In 2018, Jewish children and babies are contracting and dying from the measles.
In Jerusalem last week, an 18-month-old baby died of measles. The child had not been vaccinated, nor had its parents, who had already contracted the illness thanks to a massive and international outbreak of the illness, which until the anti-vaccine movement took hold, had almost been eradicated in the First World.
The parents of the first fatal case of the measles in Israel were members of the Neturei Karta sect of Judaism, a group so deeply suspicious of the Israeli government, that members avoid all government-funded health services, especially for preventative measures like vaccines.
With the outbreak raging in Israel, officials are beginning a vaccination campaign aimed at Orthodox neighborhoods where vaccination rates have dipped due to discredited beliefs about the dangers of shots, pernicious among some middle-class parents around the Western world.
How did these beliefs seep into Orthodox communities in the United States, England and Israel? A Hasidic resident of Brooklyn familiar with the anti-vaccine movement in his community told me it’s no different from the larger, international “anti-vaxx” movement. “According to everything in halacha, it should be obvious that every family should vaccinate. The reality is that the Hasidic community is far more integrated in the American scene than anyone, Hasidic or otherwise, may care to admit. As such, the same reasons college-educated, liberal minded and successful people in Manhattan, Beverly Hills and beyond have made the detrimental decision not to vaccinate, these families do the same. It’s Jenny McCarthy, with all the new age reasoning, just with a snood or a shtreimel.”
In Israel, officials are considering banning unvaccinated individuals from schools and sensitive hospital wards. In Lakewood, another outbreak hotspot, they’re ahead of the game: One of the largest schools in the community has told unvaccinated students to arrive with proof of the shot, or be sent home. The Lakewood Scoop (TLS) reported on one administrator’s comments: “We are not playing games. The children sit here all day and not at home — we cannot have them infect other children.”
This hardline in Lakewood isn’t just happening in schools; a local Jewish-owned gym also announced it would be banning unvaccinated members. Some synagogues in the community asked unvaccinated members of the community to stay home or go elsewhere this week as well.
This is nothing new from Lakewood, a community which recognizes the threats posed by unvaccinated children. At a local Passover carnival in April, attended by tens of thousands, unvaccinated children and parents were asked to stay away for fear of exposing thousands of their fellow Jews to highly contagious and dangerous diseases.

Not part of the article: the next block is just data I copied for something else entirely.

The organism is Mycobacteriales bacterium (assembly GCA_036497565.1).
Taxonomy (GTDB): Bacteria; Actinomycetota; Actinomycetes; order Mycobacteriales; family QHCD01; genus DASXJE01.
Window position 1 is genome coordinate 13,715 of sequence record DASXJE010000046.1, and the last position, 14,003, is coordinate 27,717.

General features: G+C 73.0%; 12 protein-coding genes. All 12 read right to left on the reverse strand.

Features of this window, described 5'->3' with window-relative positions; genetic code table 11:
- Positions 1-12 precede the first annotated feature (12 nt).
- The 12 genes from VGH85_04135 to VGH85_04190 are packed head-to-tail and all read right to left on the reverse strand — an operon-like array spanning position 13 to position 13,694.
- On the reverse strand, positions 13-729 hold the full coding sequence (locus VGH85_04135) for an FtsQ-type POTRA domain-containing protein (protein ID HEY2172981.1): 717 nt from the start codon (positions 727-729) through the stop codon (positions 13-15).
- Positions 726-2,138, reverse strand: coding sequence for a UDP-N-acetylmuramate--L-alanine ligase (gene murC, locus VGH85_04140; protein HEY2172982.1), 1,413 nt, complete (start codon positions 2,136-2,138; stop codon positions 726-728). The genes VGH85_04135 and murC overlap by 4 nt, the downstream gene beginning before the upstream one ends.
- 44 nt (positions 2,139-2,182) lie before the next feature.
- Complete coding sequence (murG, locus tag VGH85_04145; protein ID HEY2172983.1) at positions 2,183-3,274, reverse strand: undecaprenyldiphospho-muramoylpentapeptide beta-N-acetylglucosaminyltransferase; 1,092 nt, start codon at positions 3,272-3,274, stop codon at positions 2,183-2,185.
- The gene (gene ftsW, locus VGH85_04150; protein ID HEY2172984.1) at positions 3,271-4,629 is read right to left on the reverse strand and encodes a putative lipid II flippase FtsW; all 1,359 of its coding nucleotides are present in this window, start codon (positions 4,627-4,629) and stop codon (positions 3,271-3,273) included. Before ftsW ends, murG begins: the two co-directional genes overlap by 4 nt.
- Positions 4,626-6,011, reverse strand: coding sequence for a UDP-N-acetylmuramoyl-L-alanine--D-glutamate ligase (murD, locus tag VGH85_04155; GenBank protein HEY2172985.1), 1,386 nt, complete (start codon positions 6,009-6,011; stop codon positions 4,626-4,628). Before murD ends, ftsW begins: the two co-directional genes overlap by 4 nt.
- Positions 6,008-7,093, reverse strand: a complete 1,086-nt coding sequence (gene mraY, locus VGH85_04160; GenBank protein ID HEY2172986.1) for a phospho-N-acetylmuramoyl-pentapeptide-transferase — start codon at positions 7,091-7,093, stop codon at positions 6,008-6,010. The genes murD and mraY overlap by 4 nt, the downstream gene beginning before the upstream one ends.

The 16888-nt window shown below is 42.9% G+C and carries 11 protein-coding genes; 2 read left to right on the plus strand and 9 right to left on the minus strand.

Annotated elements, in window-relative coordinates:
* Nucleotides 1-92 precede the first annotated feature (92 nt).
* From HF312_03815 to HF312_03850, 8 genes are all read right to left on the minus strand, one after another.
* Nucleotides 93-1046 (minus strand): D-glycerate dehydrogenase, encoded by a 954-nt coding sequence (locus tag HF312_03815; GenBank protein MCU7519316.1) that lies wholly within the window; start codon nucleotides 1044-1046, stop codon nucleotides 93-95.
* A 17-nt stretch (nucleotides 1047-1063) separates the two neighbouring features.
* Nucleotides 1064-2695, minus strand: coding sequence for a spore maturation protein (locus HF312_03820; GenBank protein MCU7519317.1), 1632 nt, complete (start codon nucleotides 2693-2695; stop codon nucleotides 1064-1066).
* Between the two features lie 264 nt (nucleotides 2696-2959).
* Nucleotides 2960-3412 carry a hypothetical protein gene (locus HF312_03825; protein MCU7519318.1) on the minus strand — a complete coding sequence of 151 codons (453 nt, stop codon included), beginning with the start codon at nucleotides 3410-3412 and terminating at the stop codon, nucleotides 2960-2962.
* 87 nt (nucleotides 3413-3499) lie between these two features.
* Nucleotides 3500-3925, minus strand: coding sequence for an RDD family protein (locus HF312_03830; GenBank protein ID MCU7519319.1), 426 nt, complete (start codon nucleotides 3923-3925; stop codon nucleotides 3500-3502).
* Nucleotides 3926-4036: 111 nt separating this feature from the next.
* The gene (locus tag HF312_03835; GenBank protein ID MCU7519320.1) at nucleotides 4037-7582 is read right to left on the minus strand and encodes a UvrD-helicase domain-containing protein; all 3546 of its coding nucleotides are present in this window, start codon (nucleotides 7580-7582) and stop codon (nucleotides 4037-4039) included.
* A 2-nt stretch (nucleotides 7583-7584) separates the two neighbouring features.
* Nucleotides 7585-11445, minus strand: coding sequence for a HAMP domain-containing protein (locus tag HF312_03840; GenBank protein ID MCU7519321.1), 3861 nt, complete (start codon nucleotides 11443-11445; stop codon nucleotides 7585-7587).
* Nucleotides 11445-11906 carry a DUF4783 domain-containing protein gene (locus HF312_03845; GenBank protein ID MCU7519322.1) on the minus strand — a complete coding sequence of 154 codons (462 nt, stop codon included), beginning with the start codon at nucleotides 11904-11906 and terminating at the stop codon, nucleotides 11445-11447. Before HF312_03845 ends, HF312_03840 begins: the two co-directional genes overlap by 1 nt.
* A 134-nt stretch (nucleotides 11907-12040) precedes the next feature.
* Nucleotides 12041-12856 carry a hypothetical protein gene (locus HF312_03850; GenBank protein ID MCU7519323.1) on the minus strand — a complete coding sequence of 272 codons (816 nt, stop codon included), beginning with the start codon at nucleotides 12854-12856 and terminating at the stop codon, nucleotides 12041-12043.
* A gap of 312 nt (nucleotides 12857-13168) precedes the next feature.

How should the Orthodox Jewish community address the anti-vaccine movement, which has taken hold and endangered the public health of every member of the community?
They should take a page from Lakewood’s handbook, which has over the last several years sent an unequivocal message to those who choose not to vaccinate: You can make your own choices, but you will not be granted entry into communal spaces. Orthodox Judaism is communal, and by breaking with the community on vaccines, you are breaking from the community.
After a school in Brooklyn was sued by an anti-vaccine family for not admitting their child, Rabbi Gil Student tweeted:
This is weird. What religious belief, Venishmartem? The parents are trying to infringe on the school’s religious belief of Venishmartem! https://t.co/nAsY4SsxAf— Gil Student (@GilStudent) November 1, 2018
Student here referred to Deutoronomy 4:15, which enjoins us to “watch over ourselves very carefully,” a verse which is widely interpreted to mean watching over one’s health, in order to serve God.
This is a message that should be spread across Orthodox communities by those with the power to influence: Public health is of the utmost importance.
Rabbis, educators and lay leaders ought to make clear the consequences of this choice to those making it: By not vaccinating your children, you are endangering not just your own health and that of your children, and not just the welfare and safety of everyone around you — you are breaking a biblical commandment of guarding over our lives, of keeping oneself and one’s community healthy. Making that choice should signal a clear statement from communal leadership: you are not welcome to participate in the community whilst you are a danger to it.
Bethany Mandel is a columnist for the Forward.
This story "Not Vaccinating Your Kids Is Very Un-Jewish" was written by Bethany Shondark Mandel.